Thousands of people took to the streets of eastern Afghanistan Friday to protest against the killing of 27 civilians by Taliban insurgents.
Afghan demonstrators shout anti- Taliban slogans during a protest of this week's execution of 26 young men from their community who were killed by Taliban militants in Maiwand district of Kandahar province in the south, in Materlam the provincial capital of Laghman province east of Kabul, Afghanistan, Friday, Oct. 24, 2008. The unprecedented protest in the eastern Laghman province is one of the largest anti-Taliban gatherings since the fall of the hard-line Islamist regime following the U.S. invasion in late 2001. (AP Photo by Nesar Ahmad)
Witnesses said the victims, some as young as 15, were ordered off a bus by armed gunmen in the troubled Kandahar province on October 14 as they travelled to Iran in search of work.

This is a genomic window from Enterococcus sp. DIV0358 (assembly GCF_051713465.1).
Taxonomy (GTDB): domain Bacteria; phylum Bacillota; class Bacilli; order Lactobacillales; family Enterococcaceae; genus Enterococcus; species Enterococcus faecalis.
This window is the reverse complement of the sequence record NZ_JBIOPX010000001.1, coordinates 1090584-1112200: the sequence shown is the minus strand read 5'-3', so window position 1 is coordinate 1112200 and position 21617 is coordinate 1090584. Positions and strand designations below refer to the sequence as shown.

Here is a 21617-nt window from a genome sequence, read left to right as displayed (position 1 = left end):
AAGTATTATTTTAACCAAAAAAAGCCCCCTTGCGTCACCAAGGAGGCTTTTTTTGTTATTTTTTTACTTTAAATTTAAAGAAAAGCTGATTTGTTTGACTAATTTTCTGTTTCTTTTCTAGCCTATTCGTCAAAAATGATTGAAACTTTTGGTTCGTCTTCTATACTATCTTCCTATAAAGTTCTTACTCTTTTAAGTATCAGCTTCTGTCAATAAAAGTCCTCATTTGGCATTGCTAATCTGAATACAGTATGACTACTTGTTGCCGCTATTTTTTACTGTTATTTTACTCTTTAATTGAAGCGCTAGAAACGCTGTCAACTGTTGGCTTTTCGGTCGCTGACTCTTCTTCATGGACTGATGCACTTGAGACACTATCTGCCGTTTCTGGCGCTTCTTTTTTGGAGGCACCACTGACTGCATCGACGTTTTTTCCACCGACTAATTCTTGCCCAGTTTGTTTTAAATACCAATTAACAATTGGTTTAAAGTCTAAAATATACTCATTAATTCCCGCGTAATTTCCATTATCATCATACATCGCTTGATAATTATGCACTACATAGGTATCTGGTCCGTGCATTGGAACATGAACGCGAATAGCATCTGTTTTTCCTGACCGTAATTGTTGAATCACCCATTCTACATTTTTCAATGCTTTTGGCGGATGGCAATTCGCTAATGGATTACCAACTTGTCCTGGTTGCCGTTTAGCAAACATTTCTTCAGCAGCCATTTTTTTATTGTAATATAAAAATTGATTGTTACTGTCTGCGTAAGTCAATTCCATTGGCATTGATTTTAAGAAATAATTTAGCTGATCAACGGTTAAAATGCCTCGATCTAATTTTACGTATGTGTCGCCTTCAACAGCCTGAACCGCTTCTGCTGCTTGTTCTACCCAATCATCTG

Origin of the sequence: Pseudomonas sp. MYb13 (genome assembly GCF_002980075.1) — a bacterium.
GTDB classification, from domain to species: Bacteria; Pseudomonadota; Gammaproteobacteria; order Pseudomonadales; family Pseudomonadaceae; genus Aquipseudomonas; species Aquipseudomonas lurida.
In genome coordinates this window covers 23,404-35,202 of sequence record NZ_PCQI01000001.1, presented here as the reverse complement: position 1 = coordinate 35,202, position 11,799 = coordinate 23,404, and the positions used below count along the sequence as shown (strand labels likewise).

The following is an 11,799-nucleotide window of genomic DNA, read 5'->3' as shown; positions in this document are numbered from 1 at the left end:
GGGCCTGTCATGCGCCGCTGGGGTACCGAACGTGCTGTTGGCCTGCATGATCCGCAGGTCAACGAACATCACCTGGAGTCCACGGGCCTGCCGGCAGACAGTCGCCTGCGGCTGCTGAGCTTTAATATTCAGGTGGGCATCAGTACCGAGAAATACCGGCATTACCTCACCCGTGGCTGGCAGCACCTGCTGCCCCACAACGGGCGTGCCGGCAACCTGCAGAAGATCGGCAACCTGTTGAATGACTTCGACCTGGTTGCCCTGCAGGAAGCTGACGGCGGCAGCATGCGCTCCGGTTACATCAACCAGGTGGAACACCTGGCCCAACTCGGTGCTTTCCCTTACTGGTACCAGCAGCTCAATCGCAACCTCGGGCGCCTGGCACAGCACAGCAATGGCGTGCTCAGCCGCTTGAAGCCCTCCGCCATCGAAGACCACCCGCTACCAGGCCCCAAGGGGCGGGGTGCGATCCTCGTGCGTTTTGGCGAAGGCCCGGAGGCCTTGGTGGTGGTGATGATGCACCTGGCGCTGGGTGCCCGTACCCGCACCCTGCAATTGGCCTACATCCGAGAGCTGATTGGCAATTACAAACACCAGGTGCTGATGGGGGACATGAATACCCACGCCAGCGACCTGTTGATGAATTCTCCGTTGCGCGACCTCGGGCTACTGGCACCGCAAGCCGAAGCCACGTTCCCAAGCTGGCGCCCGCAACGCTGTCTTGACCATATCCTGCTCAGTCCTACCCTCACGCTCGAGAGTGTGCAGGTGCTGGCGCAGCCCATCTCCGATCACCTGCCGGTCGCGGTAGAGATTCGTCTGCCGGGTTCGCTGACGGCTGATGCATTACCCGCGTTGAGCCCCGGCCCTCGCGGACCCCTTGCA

Survivors told how they were lined up in small groups and shot at the roadside.
A spokesman for the Taliban later claimed responsibility for the killings, saying the men were Afghan security force recruits.
Protesters on Friday chanted "Death to the barbarian Taliban and Americans" as they took to streets in Mihtarlam, the capital of Lahgman province in the east of the country.
"They were innocent civilians who wanted jobs and were on their way to Iran. They were killed. This is barbaric," protester Mujeeb-ul-Rehman told AFP.
Organizers said more than 10,000 people attended the rally to protest against what they called an "un-Islamic" act.
Local officials put the number at around 2,000.
Authorities investigating the deadly attack say they found only 12 bodies, which were flown to the capital, Kabul, on Wednesday by the Afghan army.
These bodies were later driven to Mihtarlam to be handed over to families.
Friday's protest came the day after governor Lutfullah Mashal declared a province-wide day of mourning.
Insurgents frequently stop and search vehicles as they pass through the troubled southern provinces on the main highway linking Kabul to the Iranian border.